Gold nanoparticles-supported histamine-grafted monolithic capillaries as efficient microreactors for flow-through reduction of nitro-containing compounds†
A histamine functionalized monolith was synthesized within a micro-sized channel as a permeable support for the immobilization of 5, 20 and 100 nm-sized gold nanoparticles and the resulting nanostructured hybrid monoliths were applied as microreactors for the catalytic reduction of nitro-derivatives. The whole synthetic pathway of the composite materials relies on (i) UV-induced polymerization of N-acryloxysuccinimide and ethylene glycol dimethacrylate in toluene, (ii) surface grafting of histamine through nucleophilic substitution of hydroxysuccinimide leaving groups, and (iii) specific adsorption of citrate-stabilized colloidal gold nanoparticles. The achievement of the successive synthetic steps was ascertained by using a combination of experimental techniques providing information about the chemical composition (FTIR, Raman, and EDX) and porosity and surface-dispersion (SEM) of gold nanoparticles. Of particular interest, it is shown that surface-grafted histamine units exhibit strong affinity towards gold nanoparticles and allow homogeneous and dense dispersion of 5 and 20 nm sized nanoparticles. Consequently, the gold nanoparticle size-dependence of the catalytic activity (conversion of nitro and di-nitro aromatic compounds into the corresponding amino and di-amino-derivatives) was demonstrated, highlighting the utmost importance of controlling the dispersion of nano-catalysts on the support surface, while histamine protonation was also evidenced as a parameter of paramount importance regarding nanogold surface density and thus resulting catalytic activity. Histamine protonation notably allows the generation of electrostatic interactions between citrate-coated gold nanoparticles and thus-formed positive charges at the monolith surface.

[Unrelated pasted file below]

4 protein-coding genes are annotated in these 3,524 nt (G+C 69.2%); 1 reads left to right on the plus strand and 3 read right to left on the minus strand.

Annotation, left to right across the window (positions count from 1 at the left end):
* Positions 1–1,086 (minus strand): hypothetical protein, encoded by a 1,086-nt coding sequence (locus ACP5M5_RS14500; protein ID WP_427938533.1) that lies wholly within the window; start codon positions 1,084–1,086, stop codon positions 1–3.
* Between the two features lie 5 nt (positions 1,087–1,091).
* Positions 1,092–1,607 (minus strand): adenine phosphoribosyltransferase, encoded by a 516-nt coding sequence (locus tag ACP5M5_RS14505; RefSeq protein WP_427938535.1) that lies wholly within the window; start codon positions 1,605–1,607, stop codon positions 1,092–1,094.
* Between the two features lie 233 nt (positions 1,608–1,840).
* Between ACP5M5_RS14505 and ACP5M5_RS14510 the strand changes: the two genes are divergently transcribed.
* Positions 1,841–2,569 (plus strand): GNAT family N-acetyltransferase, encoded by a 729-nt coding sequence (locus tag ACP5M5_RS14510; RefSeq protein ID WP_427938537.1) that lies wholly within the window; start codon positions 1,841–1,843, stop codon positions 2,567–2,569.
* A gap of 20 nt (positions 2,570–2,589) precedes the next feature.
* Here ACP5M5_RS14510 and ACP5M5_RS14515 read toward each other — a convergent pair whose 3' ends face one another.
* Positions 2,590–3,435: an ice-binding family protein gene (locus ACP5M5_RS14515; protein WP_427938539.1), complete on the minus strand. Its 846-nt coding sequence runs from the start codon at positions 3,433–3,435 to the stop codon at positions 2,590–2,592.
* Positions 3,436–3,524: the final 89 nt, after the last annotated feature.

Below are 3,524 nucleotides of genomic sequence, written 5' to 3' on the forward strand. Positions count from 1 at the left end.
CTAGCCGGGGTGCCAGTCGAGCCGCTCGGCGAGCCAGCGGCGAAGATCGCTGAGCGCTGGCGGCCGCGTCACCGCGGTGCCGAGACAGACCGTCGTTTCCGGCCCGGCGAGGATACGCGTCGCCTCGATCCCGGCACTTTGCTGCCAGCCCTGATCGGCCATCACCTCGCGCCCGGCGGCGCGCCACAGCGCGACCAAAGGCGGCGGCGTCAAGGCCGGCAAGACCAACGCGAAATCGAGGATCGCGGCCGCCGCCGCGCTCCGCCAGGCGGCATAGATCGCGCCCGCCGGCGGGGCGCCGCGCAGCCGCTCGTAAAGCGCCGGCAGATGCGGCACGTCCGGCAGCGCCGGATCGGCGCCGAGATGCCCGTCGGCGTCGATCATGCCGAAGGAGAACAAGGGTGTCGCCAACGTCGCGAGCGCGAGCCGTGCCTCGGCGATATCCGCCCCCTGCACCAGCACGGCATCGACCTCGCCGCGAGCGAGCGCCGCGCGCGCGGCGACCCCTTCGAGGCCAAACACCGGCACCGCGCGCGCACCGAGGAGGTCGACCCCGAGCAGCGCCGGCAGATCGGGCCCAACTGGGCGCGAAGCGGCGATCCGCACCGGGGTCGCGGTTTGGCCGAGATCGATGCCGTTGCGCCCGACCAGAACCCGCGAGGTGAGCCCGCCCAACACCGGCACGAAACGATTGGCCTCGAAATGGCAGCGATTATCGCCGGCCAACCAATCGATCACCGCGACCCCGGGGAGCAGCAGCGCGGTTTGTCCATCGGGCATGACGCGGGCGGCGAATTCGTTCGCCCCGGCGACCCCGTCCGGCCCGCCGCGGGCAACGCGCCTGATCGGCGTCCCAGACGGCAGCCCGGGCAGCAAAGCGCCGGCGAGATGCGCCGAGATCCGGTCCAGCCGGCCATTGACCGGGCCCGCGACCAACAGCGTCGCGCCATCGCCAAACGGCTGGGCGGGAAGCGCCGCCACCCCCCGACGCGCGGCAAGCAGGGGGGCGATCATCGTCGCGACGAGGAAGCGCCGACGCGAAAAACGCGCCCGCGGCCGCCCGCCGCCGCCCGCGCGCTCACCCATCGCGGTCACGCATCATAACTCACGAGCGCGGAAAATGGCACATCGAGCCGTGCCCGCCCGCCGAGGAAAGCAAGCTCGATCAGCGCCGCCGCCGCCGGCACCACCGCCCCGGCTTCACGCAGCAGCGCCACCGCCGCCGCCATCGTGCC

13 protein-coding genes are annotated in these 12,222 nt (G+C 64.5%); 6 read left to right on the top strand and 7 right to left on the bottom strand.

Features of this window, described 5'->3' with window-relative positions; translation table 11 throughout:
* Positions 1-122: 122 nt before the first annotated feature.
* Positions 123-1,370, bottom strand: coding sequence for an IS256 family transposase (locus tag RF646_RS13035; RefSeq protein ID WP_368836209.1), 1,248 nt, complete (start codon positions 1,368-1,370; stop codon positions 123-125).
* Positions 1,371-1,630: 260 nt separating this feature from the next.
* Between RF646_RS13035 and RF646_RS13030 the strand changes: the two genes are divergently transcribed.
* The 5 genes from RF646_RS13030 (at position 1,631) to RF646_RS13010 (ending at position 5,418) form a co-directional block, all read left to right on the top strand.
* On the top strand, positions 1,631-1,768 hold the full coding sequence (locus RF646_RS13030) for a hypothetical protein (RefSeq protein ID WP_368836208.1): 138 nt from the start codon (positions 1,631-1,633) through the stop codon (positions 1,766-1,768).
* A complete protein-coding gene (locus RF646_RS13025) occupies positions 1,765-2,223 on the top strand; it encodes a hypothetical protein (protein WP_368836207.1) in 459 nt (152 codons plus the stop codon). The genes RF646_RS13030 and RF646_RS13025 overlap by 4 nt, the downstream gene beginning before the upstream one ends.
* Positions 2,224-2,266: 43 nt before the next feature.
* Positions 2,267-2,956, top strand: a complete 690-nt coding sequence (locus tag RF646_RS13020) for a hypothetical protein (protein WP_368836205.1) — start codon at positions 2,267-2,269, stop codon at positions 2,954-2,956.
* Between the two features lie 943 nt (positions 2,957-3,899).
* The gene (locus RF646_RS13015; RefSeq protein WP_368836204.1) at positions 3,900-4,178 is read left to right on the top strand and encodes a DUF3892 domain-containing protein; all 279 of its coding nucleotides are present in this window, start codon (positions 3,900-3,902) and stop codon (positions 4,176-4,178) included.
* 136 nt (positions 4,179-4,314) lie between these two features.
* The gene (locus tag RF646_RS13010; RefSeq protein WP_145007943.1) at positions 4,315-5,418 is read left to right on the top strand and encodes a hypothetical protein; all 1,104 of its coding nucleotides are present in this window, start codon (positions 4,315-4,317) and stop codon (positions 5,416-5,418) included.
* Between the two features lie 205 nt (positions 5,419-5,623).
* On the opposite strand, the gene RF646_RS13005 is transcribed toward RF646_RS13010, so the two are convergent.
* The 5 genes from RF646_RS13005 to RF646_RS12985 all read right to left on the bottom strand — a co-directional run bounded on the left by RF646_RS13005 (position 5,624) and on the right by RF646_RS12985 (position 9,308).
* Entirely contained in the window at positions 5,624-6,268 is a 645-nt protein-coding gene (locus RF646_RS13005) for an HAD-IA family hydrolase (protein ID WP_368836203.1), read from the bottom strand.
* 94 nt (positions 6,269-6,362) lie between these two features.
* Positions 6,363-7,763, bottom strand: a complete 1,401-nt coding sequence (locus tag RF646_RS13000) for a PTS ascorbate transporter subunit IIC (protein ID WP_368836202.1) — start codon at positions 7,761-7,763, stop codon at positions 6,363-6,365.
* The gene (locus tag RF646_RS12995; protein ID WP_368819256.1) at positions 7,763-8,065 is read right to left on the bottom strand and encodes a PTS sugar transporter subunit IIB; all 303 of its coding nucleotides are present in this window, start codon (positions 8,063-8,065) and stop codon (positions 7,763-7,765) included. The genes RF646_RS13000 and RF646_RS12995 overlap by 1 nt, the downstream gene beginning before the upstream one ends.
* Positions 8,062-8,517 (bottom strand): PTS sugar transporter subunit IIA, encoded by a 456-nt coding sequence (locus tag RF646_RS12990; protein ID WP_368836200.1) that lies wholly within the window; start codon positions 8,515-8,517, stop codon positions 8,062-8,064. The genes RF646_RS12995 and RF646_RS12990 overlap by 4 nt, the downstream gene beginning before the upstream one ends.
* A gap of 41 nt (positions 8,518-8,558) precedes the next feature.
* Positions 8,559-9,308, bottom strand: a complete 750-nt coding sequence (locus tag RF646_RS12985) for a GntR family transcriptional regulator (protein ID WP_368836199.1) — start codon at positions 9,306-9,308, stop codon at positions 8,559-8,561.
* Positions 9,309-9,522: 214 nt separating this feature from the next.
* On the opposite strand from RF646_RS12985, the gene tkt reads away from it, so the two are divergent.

- This article is part of the themed collection: Journal of Materials Chemistry A Emerging Investigators